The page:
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How the RCMP found Canada's most wanted fugitives with a raven, a Cree trapper and luck

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The sun is already setting as we head out on a quad toward the mouth of Sundance Creek, rumbling down a rocky path. Billy Beardy leads the way, a hunting rifle resting next to his rubber boot in case of trouble with wolves, black bears or, on the off chance, a polar bear.

When we reach a steep pitch, he stops and calls out to his wife, Tamara, who is driving the quad behind.

“Make sure you hold your brake,” he tells her before pushing the throttle back up.

We travel nearly four kilometres, branches smacking our faces as the trail narrows to the Nelson River. Along the way are boundless stands of tamarack, black spruce, jack pine and poplar, packed tightly together into an nearly impenetrable fortress of trees.

This is where B.C. murder suspects Kam McLeod and Bryer Schmegelsky hid.

“So now you know how hard it is to see somebody from here,” Mr. Beardy says on a cool September evening, his eyes fixed on the wilderness ahead.

A month has passed since the Cree trapper was with the Manitoba RCMP on the hunt for Canada’s most-wanted fugitives. He was there that Wednesday morning when their lifeless bodies were found lying in thick brush near the Nelson River. His sharp eye and intimate knowledge of the land helped the Mounties end one of the most intense manhunts in Canadian history and bring relief to terrified residents of Fox Lake Cree Nation and Gillam.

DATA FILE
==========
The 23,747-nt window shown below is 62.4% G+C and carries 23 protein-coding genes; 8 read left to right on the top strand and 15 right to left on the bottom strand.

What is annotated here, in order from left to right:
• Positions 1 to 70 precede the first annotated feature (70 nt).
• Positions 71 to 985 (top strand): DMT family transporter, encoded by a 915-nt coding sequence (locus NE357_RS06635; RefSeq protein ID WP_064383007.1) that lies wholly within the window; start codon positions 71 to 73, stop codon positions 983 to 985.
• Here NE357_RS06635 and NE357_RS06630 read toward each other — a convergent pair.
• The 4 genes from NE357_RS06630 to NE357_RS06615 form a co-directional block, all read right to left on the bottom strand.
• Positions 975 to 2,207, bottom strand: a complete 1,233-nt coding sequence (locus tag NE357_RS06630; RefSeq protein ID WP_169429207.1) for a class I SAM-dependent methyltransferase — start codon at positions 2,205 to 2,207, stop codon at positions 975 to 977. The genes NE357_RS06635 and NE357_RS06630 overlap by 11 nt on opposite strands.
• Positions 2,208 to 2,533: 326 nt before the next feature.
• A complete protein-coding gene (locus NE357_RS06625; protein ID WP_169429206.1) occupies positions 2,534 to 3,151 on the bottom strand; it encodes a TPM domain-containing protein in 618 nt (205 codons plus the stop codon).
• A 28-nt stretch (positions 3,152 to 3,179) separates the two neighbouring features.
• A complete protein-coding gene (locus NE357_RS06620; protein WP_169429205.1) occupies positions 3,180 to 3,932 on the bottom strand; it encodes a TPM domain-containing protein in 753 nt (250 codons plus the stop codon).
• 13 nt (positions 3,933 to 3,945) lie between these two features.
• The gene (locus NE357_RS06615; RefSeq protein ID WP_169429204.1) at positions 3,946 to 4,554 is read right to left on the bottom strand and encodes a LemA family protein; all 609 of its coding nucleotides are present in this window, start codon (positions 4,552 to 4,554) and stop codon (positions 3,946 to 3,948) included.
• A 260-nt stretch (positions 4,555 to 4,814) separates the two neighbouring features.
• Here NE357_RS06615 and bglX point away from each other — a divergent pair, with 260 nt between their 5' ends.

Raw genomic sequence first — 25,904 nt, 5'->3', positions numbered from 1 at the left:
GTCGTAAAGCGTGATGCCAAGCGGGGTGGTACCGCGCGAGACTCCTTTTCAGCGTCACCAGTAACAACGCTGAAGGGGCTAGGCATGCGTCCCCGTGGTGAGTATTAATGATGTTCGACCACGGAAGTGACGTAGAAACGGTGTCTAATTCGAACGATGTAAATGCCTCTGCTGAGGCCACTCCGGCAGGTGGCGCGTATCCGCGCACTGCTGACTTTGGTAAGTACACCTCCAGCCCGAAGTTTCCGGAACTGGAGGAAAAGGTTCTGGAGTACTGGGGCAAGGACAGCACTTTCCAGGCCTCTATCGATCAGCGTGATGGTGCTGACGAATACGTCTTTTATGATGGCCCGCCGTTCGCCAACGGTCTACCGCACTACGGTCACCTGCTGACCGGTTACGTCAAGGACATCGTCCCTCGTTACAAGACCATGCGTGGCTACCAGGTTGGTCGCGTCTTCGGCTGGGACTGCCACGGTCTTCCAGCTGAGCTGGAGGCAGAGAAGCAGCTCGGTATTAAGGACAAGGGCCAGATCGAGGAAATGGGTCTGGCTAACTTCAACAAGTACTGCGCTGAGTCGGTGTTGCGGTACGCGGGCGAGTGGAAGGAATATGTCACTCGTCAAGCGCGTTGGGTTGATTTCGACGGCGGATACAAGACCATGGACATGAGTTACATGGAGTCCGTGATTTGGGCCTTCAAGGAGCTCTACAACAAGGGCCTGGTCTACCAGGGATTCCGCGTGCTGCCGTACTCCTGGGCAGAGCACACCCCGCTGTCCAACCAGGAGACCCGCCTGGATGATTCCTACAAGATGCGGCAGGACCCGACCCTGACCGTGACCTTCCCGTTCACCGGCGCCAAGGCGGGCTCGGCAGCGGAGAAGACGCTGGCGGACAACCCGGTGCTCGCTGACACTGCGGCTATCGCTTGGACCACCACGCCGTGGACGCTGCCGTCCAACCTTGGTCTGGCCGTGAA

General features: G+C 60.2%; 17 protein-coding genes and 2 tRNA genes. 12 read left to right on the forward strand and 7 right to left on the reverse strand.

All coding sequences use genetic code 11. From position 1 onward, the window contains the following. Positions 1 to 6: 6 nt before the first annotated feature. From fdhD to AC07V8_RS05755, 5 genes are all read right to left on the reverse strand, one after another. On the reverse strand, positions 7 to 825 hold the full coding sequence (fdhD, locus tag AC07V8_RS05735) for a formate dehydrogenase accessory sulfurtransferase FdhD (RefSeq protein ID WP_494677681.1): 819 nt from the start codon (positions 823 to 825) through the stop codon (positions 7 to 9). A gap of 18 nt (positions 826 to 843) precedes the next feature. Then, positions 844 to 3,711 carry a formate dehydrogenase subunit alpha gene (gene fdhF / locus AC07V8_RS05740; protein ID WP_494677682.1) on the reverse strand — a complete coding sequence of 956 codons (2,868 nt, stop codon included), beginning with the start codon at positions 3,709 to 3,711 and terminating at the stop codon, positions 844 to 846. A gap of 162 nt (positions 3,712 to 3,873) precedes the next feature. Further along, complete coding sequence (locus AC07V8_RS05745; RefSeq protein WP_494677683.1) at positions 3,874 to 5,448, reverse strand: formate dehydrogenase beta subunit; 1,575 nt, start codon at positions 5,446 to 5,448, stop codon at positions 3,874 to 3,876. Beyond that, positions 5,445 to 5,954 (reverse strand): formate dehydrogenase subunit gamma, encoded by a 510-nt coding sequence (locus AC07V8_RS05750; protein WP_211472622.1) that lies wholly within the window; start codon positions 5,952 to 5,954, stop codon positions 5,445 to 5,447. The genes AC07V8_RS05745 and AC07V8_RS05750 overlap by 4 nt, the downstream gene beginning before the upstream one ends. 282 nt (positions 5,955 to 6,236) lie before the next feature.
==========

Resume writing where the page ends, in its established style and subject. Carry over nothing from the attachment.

The extraordinary discovery came in the nick of time.

That very day, after more than two weeks of searching, the Manitoba RCMP were preparing to wind down the manhunt. They believed Mr. McLeod and Mr. Schmegelsky were dead, but unsure if they would ever find them.

Until a raven appeared.

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Provincial Rd 290

Suspects’ burned-

out vehicle found

Sundance

Creek

Nelson

River

MURAT YUKSELIR / THE GLOBE AND MAIL,

SOURCE: GOOGLE EARTH

Provincial Rd 290

Suspects’ burned-

out vehicle found

Sundance

Creek

Nelson River

MURAT YUKSELIR / THE GLOBE AND MAIL,

SOURCE: GOOGLE EARTH

Stephens

Lake

Suspects’ burned-

out vehicle found

Provincial Rd 290

Sundance

Creek

Nelson River

MURAT YUKSELIR / THE GLOBE AND MAIL, SOURCE: GOOGLE EARTH


The Beardys’ home hums with the frenetic energy of four children, three cats and four dogs, who bark at the arrival of visitors.

The family lives in a grey siding-clad house in Bird, a Fox Lake Cree Nation community of about 200 people in the middle of the rugged northern boreal forest.

From Bird, it’s a long drive to anything except the woods. The reserve is some 55 kilometres from the nearest grocery store and gas station in Gillam, a small blue-collar town of hydro workers. The isolated communities are connected by two main gravel roads, and both dead end at the bush. This isn’t an easy place to get to or to leave.